The latest Fatah-Hamas Summit and the ongoing fighting
Feb 7, 2007 | AIJAC staff
Update from AIJAC
February 7, 2007
Number 02/07 #03
PA President Mahmoud Abbas arrived in Mecca overnight for a scheduled Summit with Hamas’ external head, Khaled Meshal. They will talk both about ending the ongoing Hamas-Fatah street battles, and make another attempt, after months of trying, to agree on a national unity government. This Update is dedicated to analysis of their prospects, as well as background on the conflict.
It opens with Jerusalem Post Palestinian affairs reporter Khaled Abu Toameh analysing what is likely to be discussed in the Summit especially with respect to the idea of a national unity government. He also argues that even if one is agreed on, the chances that this will end the ongoing clashes seem slim. For his discussion, CLICK HERE.
Next, Ronny Shaked, Arab affairs editor at Yediot Ahronot, Israel’s largest circulation newspaper, also argues that the Fatah-Hamas conflict is going to be hard to stop by agreements, summits, or outside mediation. He says it is best understood as a real conflict over the identity and future of Palestinian society, and will most likely take a civil war to resolve. For Shaked’s analysis, CLICK HERE.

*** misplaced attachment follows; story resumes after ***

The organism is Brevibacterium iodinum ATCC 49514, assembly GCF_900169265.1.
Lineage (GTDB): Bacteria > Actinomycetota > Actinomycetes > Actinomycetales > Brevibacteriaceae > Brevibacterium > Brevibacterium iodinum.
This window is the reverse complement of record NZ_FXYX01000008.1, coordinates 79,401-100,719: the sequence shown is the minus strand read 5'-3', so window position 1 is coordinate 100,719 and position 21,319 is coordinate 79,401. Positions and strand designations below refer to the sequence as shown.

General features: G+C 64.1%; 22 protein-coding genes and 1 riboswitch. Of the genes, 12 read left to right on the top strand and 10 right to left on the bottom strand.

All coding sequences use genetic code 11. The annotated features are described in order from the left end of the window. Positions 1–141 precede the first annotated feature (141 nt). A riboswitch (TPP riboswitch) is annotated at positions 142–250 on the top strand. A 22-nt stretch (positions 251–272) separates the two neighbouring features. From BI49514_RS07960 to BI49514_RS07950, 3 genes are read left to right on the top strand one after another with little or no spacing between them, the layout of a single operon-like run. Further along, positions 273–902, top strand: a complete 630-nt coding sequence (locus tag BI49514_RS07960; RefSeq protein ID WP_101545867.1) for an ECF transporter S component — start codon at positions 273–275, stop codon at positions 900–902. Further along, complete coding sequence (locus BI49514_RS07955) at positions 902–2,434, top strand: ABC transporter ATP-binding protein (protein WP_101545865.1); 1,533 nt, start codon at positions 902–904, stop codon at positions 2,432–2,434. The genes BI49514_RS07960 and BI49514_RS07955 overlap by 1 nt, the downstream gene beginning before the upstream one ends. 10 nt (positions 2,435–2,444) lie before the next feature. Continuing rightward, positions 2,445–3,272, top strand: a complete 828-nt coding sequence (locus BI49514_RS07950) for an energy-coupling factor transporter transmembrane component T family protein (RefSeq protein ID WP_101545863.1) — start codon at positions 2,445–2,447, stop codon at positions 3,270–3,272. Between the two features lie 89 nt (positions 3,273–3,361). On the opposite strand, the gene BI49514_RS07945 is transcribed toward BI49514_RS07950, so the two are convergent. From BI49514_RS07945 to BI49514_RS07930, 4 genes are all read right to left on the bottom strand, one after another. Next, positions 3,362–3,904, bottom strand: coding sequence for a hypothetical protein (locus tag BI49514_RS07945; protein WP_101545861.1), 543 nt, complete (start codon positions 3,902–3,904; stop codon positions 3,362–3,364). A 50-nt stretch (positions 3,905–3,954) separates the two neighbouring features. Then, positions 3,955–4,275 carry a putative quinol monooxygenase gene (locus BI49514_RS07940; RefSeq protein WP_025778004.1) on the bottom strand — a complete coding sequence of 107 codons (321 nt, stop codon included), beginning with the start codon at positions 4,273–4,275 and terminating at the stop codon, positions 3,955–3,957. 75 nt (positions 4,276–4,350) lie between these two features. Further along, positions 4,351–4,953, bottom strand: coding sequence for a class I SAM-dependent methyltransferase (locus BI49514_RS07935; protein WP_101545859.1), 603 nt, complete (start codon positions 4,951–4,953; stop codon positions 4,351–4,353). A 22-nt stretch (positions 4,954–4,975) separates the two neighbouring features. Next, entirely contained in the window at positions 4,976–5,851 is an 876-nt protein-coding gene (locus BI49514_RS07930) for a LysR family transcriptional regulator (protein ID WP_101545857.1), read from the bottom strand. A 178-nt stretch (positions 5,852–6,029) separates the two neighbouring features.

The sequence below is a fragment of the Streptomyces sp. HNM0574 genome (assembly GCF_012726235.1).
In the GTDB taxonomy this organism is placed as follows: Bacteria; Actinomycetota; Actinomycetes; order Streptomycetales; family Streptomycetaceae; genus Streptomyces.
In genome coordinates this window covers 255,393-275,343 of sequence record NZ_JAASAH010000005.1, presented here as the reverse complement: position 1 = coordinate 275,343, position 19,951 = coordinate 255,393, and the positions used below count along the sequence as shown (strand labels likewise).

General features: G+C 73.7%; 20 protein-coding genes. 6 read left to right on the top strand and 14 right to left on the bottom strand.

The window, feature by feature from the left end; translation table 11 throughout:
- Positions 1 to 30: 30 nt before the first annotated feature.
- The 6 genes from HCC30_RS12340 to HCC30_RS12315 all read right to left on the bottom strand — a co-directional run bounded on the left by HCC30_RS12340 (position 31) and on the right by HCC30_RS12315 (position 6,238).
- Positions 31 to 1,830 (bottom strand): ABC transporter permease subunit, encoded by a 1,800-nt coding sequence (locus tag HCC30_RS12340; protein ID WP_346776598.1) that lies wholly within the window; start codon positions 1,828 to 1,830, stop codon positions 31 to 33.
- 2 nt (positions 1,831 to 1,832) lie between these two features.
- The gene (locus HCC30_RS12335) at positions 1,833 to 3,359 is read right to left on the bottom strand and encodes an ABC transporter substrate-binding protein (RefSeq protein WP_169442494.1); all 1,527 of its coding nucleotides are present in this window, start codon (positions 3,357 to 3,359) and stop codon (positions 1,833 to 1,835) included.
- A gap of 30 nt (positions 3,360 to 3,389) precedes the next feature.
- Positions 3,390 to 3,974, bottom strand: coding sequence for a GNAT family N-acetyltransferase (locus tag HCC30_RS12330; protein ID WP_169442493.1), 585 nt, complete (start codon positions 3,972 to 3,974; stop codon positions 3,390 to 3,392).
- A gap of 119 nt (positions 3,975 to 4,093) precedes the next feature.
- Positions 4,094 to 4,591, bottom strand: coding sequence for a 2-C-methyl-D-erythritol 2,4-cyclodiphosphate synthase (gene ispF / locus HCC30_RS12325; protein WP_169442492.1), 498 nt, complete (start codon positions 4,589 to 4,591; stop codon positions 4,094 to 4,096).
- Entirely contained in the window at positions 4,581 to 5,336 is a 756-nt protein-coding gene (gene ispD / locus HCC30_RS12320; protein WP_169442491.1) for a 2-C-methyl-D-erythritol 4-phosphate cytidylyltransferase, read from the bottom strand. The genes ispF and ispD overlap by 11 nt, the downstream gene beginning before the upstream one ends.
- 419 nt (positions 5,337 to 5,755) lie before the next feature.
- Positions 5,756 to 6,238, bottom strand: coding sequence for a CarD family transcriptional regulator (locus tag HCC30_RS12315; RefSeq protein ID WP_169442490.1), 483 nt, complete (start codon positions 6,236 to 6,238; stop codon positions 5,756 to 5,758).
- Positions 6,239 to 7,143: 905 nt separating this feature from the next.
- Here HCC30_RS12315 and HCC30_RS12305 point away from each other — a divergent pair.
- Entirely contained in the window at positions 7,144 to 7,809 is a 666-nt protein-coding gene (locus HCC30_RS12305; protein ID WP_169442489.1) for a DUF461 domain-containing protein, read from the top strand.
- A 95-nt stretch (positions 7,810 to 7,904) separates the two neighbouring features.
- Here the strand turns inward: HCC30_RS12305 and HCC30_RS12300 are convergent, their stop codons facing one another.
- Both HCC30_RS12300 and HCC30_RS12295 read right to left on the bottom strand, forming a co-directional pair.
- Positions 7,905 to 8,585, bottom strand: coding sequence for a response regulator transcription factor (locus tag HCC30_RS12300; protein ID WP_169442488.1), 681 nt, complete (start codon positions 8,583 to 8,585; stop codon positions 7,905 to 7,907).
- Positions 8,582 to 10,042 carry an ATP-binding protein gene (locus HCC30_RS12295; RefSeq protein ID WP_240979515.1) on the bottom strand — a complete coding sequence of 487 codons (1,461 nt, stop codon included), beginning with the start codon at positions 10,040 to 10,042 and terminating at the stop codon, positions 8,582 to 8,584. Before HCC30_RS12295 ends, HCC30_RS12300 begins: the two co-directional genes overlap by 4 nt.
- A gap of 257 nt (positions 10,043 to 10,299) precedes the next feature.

Finally, another columnist from Yediot, Sever Plocker, puts the fighting in Gaza into a wider regional context as part of the broader fight between the Sunni establishment and radical forces led by Iran. He says Lebanon is also a part of the wider conflict. He also holds out little hope that a national unity government will lead to any real end to intra-Palestinian conflict. For his argument, CLICK HERE.
Analysis: Summit won’t end Hamas-Fatah rivalry
By KHALED ABU TOAMEH
Jerusalem Post, Feb. 6, 2007
Even if Tuesday’s summit in Mecca between Mahmoud Abbas and Khaled Mashaal results in an agreement on the formation of a Palestinian unity government, this will not necessarily end the power struggle that has been raging between Fatah and Hamas for weeks.
Over the past few months, the two parties announced at least three times that they had managed to strike a deal on the unity government. Ironically, each announcement was followed by another round of armed clashes that claimed the lives of dozens of Palestinians.
Last weekend’s bloody events in the Gaza Strip – the worst since the confrontation began – were accompanied by statements from both Hamas and Fatah officials to the effect that the two sides were “very close” to reaching an agreement. According to a senior Hamas official, the two parties have resolved 96 percent of the differences. Fatah leaders, on the other hand, expressed cautious optimism, noting that it was premature to talk about a breakthrough.
The major sticking points that have thus far prevented the formation of a unity government center around the distribution of cabinet portfolios and Hamas’s refusal to abide by previous agreements signed between the PLO and Israel.
Although Hamas has reportedly agreed to cede control over a number of key ministries in the proposed unity government, including the Foreign Affairs, Information and Finance ministries, the Islamic movement is still opposed to handing over the Interior Ministry, which is formally in charge of the Palestinian Authority security forces, to Fatah.